Quite simply, this bill seeks to seize the present in order to build upon the achievements of yesterday so that we are prepared for the possibilities of tomorrow.

This summer, the National Advisory Board on Science and Technology issued its major report on Canada's future entitled "Healthy, Wealthy and Wise". The Board wrote that "Sustainability and stewardship must become that watchwords for economic development."

The Board called for integrated strategies that "encourage the environmentally responsible exploitation of resources, consistent with long-term sustainability". That is the very point made by the World Commission on Environment and Development in its United Nations Report eight years ago. That is the very point made at the famous Rio Summit. That is the point made by Canada in our fisheries disputes and negotiations.

That is also the point made in the election Red Book, when we stated that "Integrating economic with environmental goals fits in the Liberal tradition of social investment as sound economic policy".

Of course, Canada's oceans belong to all Canadians and it is up to all Canadians to pull as one to integrate the economic and environmental viability of our oceans. For many, many years, we have come to see the need for a comprehensive and integrated oceans policy. With the introduction of new ocean jurisdiction for Canada, that need becomes greater than ever. And the bill before us will indeed dramatically extend Canada's ocean jurisdiction and rights.

This bill expands Canadian control over nearly five million square kilometres of ocean under Canadian jurisdiction. That's an incredible amount of ocean offering Canadians fantastic potential for new economic development. It is also an incredible amount of responsibility requiring us to get our act together on ocean policy.

The bill clearly defines Canada's maritime zones and Canada's rights and jurisdiction in each of those zones. It incorporates Canada's full jurisdiction over our internal waters and over the territorial sea stretching twelve nautical miles out from our Arctic, Pacific and Atlantic coasts. The bill incorporates Canada's jurisdiction over the continental shelf. I would like to point out that the hon. member of the Reform Party who spoke earlier indicated that, as far as he could see, the nose and tail of the Grand Banks did not seem to be included. This is where Canada's jurisdiction over this zone is asserted by affirming our jurisdiction over the continental shelf.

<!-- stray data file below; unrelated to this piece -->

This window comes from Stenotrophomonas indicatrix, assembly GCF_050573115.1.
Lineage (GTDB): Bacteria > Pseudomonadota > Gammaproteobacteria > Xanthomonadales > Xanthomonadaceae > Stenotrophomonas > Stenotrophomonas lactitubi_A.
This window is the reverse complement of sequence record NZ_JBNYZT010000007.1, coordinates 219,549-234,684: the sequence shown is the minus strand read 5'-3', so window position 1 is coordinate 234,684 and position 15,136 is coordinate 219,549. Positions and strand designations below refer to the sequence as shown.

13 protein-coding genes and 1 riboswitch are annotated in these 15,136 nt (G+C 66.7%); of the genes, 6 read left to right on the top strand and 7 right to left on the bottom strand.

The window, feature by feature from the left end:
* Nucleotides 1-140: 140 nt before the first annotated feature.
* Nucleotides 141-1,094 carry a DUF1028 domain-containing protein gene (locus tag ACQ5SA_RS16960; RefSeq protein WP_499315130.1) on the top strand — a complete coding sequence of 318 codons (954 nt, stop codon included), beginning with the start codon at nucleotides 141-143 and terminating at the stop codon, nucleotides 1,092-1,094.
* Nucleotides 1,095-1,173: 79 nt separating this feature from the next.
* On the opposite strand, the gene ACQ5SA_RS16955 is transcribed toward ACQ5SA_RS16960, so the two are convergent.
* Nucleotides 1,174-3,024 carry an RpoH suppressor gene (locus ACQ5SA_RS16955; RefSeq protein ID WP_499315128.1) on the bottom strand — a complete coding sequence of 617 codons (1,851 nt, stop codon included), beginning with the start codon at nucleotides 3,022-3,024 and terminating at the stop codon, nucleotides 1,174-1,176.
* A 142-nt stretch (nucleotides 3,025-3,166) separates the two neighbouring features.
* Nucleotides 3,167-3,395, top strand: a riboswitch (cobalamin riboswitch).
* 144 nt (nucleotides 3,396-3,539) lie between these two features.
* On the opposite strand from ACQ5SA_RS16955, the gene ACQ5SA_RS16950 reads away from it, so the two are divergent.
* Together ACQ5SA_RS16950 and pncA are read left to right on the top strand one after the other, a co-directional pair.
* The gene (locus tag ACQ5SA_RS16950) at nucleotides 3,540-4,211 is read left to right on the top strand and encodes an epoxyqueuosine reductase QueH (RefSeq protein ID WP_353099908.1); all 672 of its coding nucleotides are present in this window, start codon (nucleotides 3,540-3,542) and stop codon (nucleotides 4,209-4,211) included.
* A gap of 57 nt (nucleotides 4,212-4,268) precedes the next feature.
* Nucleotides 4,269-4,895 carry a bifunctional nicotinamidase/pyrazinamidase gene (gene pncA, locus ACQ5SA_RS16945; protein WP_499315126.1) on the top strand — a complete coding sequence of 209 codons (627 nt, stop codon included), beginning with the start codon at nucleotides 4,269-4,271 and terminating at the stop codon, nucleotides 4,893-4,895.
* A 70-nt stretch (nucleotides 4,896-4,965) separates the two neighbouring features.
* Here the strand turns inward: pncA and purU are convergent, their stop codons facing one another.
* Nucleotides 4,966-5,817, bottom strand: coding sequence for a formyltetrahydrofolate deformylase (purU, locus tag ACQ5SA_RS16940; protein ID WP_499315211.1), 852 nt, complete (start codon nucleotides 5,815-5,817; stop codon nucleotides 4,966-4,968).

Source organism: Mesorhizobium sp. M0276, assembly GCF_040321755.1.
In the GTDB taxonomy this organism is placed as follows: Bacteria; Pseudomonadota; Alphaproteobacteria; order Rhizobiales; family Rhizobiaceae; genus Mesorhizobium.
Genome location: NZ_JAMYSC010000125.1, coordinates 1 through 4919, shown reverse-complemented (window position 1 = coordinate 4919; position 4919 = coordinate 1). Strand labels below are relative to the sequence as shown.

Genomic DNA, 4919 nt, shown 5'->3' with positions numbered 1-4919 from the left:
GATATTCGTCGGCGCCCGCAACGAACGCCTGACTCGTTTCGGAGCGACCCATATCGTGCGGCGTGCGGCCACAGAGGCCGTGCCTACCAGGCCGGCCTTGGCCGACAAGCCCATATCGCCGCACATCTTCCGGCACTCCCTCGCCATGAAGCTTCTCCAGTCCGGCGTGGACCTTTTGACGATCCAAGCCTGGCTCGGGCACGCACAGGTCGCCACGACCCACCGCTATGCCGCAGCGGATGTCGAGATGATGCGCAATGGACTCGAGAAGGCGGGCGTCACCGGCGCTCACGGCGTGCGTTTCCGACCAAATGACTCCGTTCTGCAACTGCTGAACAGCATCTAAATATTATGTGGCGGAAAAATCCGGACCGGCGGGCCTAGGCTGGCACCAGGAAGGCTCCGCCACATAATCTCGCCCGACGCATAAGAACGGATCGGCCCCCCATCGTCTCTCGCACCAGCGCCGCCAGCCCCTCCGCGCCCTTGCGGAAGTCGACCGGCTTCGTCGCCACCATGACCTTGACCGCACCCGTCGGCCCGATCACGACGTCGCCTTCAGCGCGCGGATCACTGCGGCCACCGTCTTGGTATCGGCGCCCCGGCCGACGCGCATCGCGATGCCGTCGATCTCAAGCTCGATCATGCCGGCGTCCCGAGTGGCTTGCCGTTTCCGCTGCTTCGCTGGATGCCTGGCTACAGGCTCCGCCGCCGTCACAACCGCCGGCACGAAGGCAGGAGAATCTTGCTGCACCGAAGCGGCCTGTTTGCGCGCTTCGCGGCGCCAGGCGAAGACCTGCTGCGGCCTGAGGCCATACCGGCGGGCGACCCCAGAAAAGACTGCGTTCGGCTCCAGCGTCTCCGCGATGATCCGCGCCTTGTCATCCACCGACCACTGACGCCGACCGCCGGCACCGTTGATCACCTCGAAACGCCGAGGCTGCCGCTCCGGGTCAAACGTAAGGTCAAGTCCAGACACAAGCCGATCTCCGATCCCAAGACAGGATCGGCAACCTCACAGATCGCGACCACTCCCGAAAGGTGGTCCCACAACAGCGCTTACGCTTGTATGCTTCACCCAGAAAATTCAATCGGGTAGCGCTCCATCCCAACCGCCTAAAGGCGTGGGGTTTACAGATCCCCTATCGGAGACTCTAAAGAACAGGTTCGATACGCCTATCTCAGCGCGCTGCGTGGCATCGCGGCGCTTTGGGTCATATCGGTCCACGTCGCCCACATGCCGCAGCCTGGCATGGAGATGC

The bill states the right of Canadians to control exploration and exploitation of minerals and resources of the continental shelf's seabed and in its subsoil. It also confirms full rights for Canada over the shelf's living organisms belonging to sedentary species. This legislation also incorporates Canada's jurisdiction over its fishing zones in the Atlantic, Pacific and Arctic including the Bay of Fundy, near my riding, the Gulf of St. Lawrence, also near my riding, and Queen Charlotte Sound. We first declared those zones to be ours 18 years ago-and they will always be part of Canada's ocean rights.

The Canada Oceans Act will also give Canada a new contiguous zone. In this zone, Canadian immigration laws, customs laws, sanitary laws and fiscal laws will apply. Most importantly of all, the Canada Oceans Act will declare an exclusive economic zone for Canada stretching our 200 nautical miles from our coastline. To understand how significant that is, members of Parliament need only remember that Canada has the world's longest coastline.

In this new exclusive economic zone, Canada will have full rights over the exploration, exploitation, conservation and management of the resources of the ocean waters, the ocean floor and the ocean subsoil. Canadians will have jurisdiction over marine research and the preservation and protection of the marine environment.

Once this bill becomes law, as I fully hope it will, we will have established in Canadian law that Canada has grown in size and jurisdiction. Canadians will become responsible for more than the care of our ten provinces and two territories. We will become the custodians of a large part of the world's ocean treasures.